Monday, April 22, 2013


Building A Tech Playground

In discussion with some technically-minded colleagues today, in two different contexts, the same idea came up.  Wouldn’t it be great if we had some sort of dedicated lab/room with plenty of up to date technology, where faculty could go to learn (and teach each other) how to use some of the latest tech in their courses?

The idea was that the best way to learn a technology is to play with it -- I strongly believe that, just as I believe that the best way to learn a concept is to teach it -- but that playing with it requires the presence of both the tech itself and a safe space.  I’ve been to enough conference presentations in which the speaker is clearly flummoxed by PowerPoint (which leads to the inevitable audience participation -- “minimize it!”  “click the x!”  Ugh.)  that I sympathize with students who don’t relish watching their professors do the equivalent in class.

Space is at a huge premium on campus, as is funding, so a project like this couldn’t be undertaken lightly.  Having said that, I don’t see much wisdom in ignoring the future because the present is tight.  The future has a way of sneaking up on you.  In my perfect scenario, a smallish tech playground would become the nucleus of a sort of “skunk works” ethic that would spread virally, as early adopters showed off so many cool things they could do that others would start to want in.  Word of mouth among peers is incredibly effective; the trick is in getting that first spark.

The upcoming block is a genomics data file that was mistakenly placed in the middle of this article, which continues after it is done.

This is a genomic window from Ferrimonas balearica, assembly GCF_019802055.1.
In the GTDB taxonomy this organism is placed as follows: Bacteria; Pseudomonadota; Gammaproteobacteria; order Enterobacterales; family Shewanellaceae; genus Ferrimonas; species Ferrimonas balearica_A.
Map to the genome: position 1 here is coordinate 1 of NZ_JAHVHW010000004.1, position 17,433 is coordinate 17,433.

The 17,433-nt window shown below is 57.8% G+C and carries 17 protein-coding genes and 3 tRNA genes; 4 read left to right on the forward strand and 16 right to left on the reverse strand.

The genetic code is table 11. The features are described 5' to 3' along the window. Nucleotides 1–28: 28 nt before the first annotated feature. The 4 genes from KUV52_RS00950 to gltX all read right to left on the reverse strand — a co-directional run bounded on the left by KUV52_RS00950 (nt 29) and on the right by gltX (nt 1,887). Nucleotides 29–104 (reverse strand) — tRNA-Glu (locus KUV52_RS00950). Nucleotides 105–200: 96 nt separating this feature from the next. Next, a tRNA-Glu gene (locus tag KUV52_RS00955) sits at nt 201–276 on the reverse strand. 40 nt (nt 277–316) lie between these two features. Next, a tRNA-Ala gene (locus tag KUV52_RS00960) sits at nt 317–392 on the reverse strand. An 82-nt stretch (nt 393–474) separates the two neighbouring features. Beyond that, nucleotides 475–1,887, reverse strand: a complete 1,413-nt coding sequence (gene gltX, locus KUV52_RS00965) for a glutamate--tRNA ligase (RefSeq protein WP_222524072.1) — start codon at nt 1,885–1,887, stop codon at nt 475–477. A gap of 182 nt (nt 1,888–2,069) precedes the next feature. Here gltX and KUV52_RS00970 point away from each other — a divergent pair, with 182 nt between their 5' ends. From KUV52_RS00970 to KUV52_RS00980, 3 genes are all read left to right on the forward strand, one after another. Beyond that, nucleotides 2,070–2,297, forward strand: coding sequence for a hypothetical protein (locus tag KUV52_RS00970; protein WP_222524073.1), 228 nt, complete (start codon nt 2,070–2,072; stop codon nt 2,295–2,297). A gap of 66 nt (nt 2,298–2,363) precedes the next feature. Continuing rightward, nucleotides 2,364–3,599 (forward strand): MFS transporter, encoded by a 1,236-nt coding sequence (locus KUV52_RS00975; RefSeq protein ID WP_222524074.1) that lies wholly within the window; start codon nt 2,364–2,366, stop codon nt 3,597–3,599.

Funding being as tight as it is -- and faculty time being as tight as it is, for that matter -- we’re really not in a position to just throw a whole bunch of spaghetti at the wall and see what sticks.  We’d have to pick tech stuff carefully, and figure out the support strategically, to optimize the likely bang for the buck.  If you detect a bit of a tension between wanting to support open-ended innovation and needing to stay on-budget, you have what it takes to be an academic administrator.

I don’t have a clear sense of how to do this, but I do know that I have some marvelously smart and cosmopolitan readers -- wise and worldly, one might say -- so I’m thinking this might be a good time to resort to crowdsourcing.  Wise and worldly readers, I seek your counsel.  How would you recruit people to design the initial space?  In this context, “design” includes selection of technology, arranging of staff support, and the like.  

If you’re on a campus that has done something like this -- they’re sometimes called “Centers for Teaching Excellence” or suchlike -- do you have any tips on what to be sure to do, or not to do?  If there are already bodies on the barbed wire, I’d rather climb over them than fall on it myself...


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